We were up bright and early this morning to hop the shuttle to our plantation tour.
Our first stop was a working plantation, named Laura. It has a rich and fascinating history – run by Creole women for generations. In the Creole culture, your family is your business and your business is your family. All who lived on the plantation were expected to work for the family, and there was always a “President” of the business. In most cultures, the responsibility would fall to the eldest son – but not in Creole culture. They believed that the President should be the smartest person in the family – the one best suited to manage the business. It just so happened in this particular family that those individuals were more often than not women!
We learned a lot about the Creole people today. Because Louisiana was a French colony until the Louisiana Purchase in 1803, French was the language of the people. One of the first things the Americans did after purchasing the state was to ban the speaking of French. The Creoles rebelled by speaking French in their homes, and they marked their defiance by painting their homes in a multitude of colours. If a home was multicoloured, you knew that French was the language spoken within its walls.
We learned more about the ownership of slaves, and both agreed that it was a shame that the grandeur of the plantations and the antebellum homes (literally meaning “big house”) came at the expense of human beings. At Laura, the “president” recognized that the expense of purchasing male slaves was far greater than of purchasing females. She therefore purchased 30 females and only 5 males, allowing nature to take its course. Within about 15 years she had a strong “crop” of slaves.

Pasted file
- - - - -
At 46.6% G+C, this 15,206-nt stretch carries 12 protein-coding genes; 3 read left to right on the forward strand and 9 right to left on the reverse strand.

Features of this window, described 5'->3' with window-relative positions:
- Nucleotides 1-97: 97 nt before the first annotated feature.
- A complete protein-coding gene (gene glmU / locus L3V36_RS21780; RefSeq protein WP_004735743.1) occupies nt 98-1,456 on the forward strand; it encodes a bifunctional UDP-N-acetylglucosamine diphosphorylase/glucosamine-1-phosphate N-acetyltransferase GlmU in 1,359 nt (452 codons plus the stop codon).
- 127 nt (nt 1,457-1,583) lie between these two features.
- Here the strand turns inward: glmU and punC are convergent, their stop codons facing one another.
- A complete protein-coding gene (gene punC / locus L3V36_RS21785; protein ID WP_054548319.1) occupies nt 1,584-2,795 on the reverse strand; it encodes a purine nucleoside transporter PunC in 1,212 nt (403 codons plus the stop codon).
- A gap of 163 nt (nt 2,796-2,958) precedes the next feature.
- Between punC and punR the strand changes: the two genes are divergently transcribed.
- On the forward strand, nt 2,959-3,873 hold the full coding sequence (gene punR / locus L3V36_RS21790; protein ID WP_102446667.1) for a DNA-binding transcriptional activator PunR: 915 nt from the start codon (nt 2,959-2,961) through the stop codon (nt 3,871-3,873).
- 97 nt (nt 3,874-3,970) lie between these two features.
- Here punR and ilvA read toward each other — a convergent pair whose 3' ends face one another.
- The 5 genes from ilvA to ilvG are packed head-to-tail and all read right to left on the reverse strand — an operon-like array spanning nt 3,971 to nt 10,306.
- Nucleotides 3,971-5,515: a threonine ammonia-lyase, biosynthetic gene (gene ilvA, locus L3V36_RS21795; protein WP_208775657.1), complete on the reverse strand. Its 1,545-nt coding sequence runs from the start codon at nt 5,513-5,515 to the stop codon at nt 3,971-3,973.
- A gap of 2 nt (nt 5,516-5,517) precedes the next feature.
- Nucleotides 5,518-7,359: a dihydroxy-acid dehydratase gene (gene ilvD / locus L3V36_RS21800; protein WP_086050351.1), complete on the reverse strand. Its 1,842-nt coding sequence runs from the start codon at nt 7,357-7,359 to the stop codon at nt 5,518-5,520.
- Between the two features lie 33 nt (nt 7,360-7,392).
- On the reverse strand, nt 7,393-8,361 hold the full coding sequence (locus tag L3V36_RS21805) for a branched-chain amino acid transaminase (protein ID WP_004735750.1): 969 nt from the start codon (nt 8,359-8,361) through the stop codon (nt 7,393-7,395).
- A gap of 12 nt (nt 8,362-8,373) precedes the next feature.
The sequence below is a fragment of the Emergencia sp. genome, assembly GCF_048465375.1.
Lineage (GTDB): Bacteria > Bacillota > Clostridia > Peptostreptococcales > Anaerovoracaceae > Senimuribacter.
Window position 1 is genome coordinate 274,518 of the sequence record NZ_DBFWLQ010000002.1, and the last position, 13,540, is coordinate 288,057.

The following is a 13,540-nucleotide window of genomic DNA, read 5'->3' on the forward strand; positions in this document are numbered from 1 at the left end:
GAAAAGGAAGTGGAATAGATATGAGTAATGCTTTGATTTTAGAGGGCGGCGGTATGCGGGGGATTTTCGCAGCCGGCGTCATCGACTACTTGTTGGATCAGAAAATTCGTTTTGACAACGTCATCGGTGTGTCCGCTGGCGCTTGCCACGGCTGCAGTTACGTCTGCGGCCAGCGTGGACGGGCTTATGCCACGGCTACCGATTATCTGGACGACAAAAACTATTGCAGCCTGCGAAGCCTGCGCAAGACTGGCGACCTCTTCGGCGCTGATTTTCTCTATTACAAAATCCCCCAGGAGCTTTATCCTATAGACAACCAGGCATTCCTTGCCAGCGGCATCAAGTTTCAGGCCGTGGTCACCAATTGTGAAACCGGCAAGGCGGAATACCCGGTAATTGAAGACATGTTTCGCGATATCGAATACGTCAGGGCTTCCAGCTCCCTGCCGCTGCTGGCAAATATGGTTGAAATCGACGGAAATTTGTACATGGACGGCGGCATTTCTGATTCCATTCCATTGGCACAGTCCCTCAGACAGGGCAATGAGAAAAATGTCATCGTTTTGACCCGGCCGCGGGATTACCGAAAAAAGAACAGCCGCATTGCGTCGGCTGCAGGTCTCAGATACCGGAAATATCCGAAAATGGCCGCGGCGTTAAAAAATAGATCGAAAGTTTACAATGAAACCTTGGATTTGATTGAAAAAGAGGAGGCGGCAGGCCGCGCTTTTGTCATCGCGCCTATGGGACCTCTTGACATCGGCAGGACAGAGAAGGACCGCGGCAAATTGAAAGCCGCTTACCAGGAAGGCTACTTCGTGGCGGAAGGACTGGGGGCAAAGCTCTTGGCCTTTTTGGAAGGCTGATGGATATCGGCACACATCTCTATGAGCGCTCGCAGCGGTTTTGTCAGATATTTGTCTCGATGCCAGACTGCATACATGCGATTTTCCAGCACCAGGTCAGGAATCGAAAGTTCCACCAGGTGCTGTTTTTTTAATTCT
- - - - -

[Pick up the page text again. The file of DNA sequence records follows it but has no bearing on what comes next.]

From Laura we moved on to Oak Alley, so named for the alley of 28 oak trees leading up to the “big house”. Interestingly, the alley of trees was in fact planted a full 100 years prior to the construction of the mansion, so that at the time the house was actually built, there was a natural funnel created that directed the breezes straight through the house as an early form of air conditioning. These trees are already 300 years old and have a life expectancy o 600 years!
The gardens surrounding both plantations were amazing – so rich and lush. In particular, Oak Alley had grounds like nothing we’ve seen before and it wasn’t surprising to learn that they do host weddings and other special events on the grounds.
After our plantation tour we hopped the St. Charles streetcar and traveled to the Garden District, where we wandered for about an hour marvelling at the grand homes throughout the neighbourhood. They are truly remarkable with some taking up an entire city block! The distinction between the rich and the poor within the city of New Orleans is significant.
We finished our day with more live music in an outdoor cafe on Bourbon Street before having dinner in the open air courtyard at the Gumbo Shop. While our Creole fixings were great, our vote for best food on our trip goes to Oceana, also in the heart of the French Quarter, where we dined with Mary Kay and Rick Reid last night.